local_extend i (g o f i) t == g t
| local_triangle : forall (i:I) (g : T i -> localize X) (s : S i),
local_unextension i g (f i s) == local_extension i (g o f i) s.
The first constructor gives a map from X
to localize X
, while the other four specify exactly that localize X
is local (by giving adjoint equivalence data to the map that we want to become an equivalence). See this blog post for details. This construction is also already interesting in extensional type theory.
A prespectrum is a sequence of pointed types $X_n$ with pointed maps $X_n \to \Omega X_n$:
Definition prespectrum :=
{X : nat -> Type &
{ pt : forall n, X n &
{ glue : forall n, X n -> pt (S n) == pt (S n) &
forall n, glue n (pt n) == idpath (pt (S n)) }}}.
A prespectrum is a spectrum if each of these maps is an equivalence.
Definition is_spectrum (X : prespectrum) : Type :=
forall n, is_equiv (pr1 (pr2 (pr2 X)) n).
In classical algebraic topology, there is a spectrification functor which is left adjoint to the inclusion of spectra in prespectra. For instance, this is how a suspension spectrum is constructed: by spectrifying the prespectrum $X_n \coloneqq \Sigma^n A$.
The following HIT should construct spectrification in homotopy type theory (though this has not yet been verified formally). (There are some abuses of notation below, which can be made precise using Coq typeclasses and implicit arguments.)
Inductive spectrify (X : prespectrum) : nat -> Type :=
| to_spectrify : forall n, X n -> spectrify X n
| spectrify_glue : forall n, spectrify X n ->
to_spectrify (S n) (pt (S n)) == to_spectrify (S n) (pt (S n))
| to_spectrify_is_prespectrum_map : forall n (x : X n),
spectrify_glue n (to_spectrify n x)
== loop_functor (to_spectrify (S n)) (glue n x)
| spectrify_glue_retraction : forall n
(p : to_spectrify (S n) (pt (S n)) == to_spectrify (S n) (pt (S n))),
spectrify X n
| spectrify_glue_retraction_is_retraction : forall n (sx : spectrify X n),
spectrify_glue_retraction n (spectrify_glue n sx) == sx
| spectrify_glue_section : forall n
(p : to_spectrify (S n) (pt (S n)) == to_spectrify (S n) (pt (S n))),
spectrify X n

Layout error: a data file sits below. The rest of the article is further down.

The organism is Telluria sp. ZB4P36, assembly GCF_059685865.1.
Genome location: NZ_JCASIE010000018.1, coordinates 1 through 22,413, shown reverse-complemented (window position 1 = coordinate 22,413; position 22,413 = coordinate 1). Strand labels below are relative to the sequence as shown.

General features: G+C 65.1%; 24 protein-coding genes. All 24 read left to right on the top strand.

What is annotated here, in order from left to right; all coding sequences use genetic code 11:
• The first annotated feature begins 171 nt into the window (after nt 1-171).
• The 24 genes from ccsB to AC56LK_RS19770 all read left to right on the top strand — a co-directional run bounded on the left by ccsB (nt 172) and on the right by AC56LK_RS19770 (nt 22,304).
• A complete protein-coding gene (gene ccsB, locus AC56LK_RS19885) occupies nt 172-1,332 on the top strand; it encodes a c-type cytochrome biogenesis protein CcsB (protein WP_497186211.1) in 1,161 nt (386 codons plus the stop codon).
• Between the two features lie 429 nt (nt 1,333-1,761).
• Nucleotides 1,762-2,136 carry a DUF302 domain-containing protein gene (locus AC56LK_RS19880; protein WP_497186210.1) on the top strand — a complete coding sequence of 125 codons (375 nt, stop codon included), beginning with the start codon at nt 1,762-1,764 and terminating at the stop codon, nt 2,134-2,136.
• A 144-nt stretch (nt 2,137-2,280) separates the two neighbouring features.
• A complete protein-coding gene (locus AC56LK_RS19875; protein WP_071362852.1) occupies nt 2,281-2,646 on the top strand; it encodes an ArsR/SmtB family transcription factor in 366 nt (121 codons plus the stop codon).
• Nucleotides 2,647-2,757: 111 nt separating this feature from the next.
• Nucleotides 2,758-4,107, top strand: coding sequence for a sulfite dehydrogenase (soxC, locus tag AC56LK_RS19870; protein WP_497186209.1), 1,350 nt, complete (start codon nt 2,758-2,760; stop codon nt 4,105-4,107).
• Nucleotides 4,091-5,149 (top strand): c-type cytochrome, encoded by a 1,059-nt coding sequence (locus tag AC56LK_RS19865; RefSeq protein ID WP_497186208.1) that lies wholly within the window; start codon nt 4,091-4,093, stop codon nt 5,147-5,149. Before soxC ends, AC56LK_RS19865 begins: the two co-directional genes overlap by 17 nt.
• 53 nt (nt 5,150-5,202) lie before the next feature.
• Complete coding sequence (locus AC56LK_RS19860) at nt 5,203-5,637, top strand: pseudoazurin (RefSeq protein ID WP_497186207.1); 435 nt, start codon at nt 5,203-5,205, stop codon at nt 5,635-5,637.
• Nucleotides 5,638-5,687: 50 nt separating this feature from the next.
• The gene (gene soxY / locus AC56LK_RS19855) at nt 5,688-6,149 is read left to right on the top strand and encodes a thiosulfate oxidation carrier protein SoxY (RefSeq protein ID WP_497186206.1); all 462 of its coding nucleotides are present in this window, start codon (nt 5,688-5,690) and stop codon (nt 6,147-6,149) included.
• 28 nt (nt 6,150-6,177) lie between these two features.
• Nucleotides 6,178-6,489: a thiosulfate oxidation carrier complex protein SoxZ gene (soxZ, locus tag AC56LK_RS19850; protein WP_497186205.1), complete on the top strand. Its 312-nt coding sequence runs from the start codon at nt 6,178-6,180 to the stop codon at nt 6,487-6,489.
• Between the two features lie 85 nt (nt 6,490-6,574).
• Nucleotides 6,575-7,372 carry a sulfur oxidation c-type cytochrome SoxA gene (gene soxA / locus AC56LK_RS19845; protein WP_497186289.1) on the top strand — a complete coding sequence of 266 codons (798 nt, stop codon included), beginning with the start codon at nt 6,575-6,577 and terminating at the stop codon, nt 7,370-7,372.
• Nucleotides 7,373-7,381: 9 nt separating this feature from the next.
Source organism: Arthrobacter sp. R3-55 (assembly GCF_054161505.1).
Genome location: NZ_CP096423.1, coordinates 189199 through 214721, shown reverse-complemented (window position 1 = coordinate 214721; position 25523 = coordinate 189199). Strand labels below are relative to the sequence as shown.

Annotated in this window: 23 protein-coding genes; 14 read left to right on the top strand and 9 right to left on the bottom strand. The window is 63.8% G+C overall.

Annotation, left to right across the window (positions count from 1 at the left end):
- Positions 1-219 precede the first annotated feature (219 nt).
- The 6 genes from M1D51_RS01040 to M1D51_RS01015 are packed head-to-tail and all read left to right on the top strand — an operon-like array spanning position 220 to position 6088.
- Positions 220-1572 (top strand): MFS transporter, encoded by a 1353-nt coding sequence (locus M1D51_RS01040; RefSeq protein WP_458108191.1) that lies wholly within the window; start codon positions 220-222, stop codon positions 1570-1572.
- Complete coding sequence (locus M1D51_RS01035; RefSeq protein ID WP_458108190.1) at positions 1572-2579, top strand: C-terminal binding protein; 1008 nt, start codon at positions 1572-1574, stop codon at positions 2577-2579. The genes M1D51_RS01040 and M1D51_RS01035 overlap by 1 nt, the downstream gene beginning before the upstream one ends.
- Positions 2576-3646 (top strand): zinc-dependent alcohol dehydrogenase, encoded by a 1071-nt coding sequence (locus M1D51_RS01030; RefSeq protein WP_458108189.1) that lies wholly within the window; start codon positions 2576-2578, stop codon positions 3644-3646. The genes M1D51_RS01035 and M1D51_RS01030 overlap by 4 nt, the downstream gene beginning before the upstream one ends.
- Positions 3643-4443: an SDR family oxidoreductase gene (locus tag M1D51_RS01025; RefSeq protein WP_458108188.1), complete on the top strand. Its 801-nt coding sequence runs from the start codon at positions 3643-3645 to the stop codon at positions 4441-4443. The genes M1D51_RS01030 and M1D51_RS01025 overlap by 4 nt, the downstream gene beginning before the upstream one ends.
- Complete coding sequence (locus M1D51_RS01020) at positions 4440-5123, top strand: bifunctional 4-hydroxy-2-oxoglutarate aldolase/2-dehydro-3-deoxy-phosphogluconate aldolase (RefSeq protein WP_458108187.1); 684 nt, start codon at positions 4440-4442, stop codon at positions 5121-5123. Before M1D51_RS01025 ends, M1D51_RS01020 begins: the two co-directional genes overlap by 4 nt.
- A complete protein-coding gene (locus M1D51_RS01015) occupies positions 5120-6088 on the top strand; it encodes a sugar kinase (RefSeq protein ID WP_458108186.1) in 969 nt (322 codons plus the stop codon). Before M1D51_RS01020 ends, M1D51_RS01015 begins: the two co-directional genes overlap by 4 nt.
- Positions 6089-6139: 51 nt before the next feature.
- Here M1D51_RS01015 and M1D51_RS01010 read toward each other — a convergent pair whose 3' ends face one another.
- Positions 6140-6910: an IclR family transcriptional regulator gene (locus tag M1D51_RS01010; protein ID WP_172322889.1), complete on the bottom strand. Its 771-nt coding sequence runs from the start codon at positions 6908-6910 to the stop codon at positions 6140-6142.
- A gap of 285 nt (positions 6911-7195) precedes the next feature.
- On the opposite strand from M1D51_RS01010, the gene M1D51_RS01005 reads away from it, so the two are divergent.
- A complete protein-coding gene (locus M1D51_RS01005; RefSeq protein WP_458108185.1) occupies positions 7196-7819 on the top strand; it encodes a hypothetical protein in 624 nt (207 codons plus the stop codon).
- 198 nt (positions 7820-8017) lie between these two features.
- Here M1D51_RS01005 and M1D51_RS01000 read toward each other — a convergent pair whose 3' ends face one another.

| spectrify_glue_section_is_section : forall n
(p : to_spectrify (S n) (pt (S n)) == to_spectrify (S n) (pt (S n))),
spectrify_glue n (spectrify_glue_section n p) == p.
We can unravel this as follows, using more traditional notation. Let $L X$ denote the spectrification being constructed. The first constructor says that each $(L X)_n$ comes with a map from $X_n$, called $\ell_n$ say (denoted to_spectrify n
above). This induces a basepoint in each type $(L X)_n$, namely the image $\ell_n(*)$ of the basepoint of $X_n$. The many occurrences of
to_spectrify (S n) (pt (S n)) == to_spectrify (S n) (pt (S n))
simply refer to the based loop space of $\Omega_{\ell_{n+1}(*)} (L X)_{n+1}$ of $(L X)_{n+1}$ at this base point.
Thus, the second constructor spectrify_glue
gives the structure maps $(L X)_n \to \Omega (L X)_{n+1}$ to make $L X$ into a prespectrum. Similarly, the third constructor says that the maps $\ell_n\colon X_n \to (L X)_n$ commute with the structure maps up to a specified homotopy.
Since the basepoints of the types $(L X)_n$ are induced from those of each $X_n$, this automatically implies that the maps $(L X)_n \to \Omega (L X)_{n+1}$ are pointed maps (up to a specified homotopy) and that the $\ell_n$ commute with these pointings (up to a specified homotopy). This makes $\ell$ into a map of prespectra.
Finally, the fourth through seventh constructors say that $L X$ is a spectrum, by giving h-isomorphism data: a retraction and a section for each glue map $(L X)_n \to \Omega (L X)_{n+1}$. We could use adjoint equivalence data as we did for localization, but this approach avoids the presence of level-3 path constructors. (We could have used h-iso data in localization too, thereby avoiding even level-2 constructors there.) It is important, in general, to use a sort of equivalence data which forms an h-prop; otherwise we would be adding structure rather than merely the property of such-and-such map being an equivalence.
higher inductive type, initial algebra of a presentable ∞-monad
Expositions include
Mike Shulman, Homotopy type theory IV (blog entry)
Peter LeFanu Lumsdaine, Higher inductive types, a tour of the menageries (blog post)
Peter LeFanu Lumsdaine, Higher Inductive Types: The circle and friends, axiomatically (pdf)
Mike Shulman, Inductive and higher inductive types talk slides (2012) (pdf)
Egbert Rijke, Bas Spitters, Higher inductive types, talk notes (May 2013) (pdf)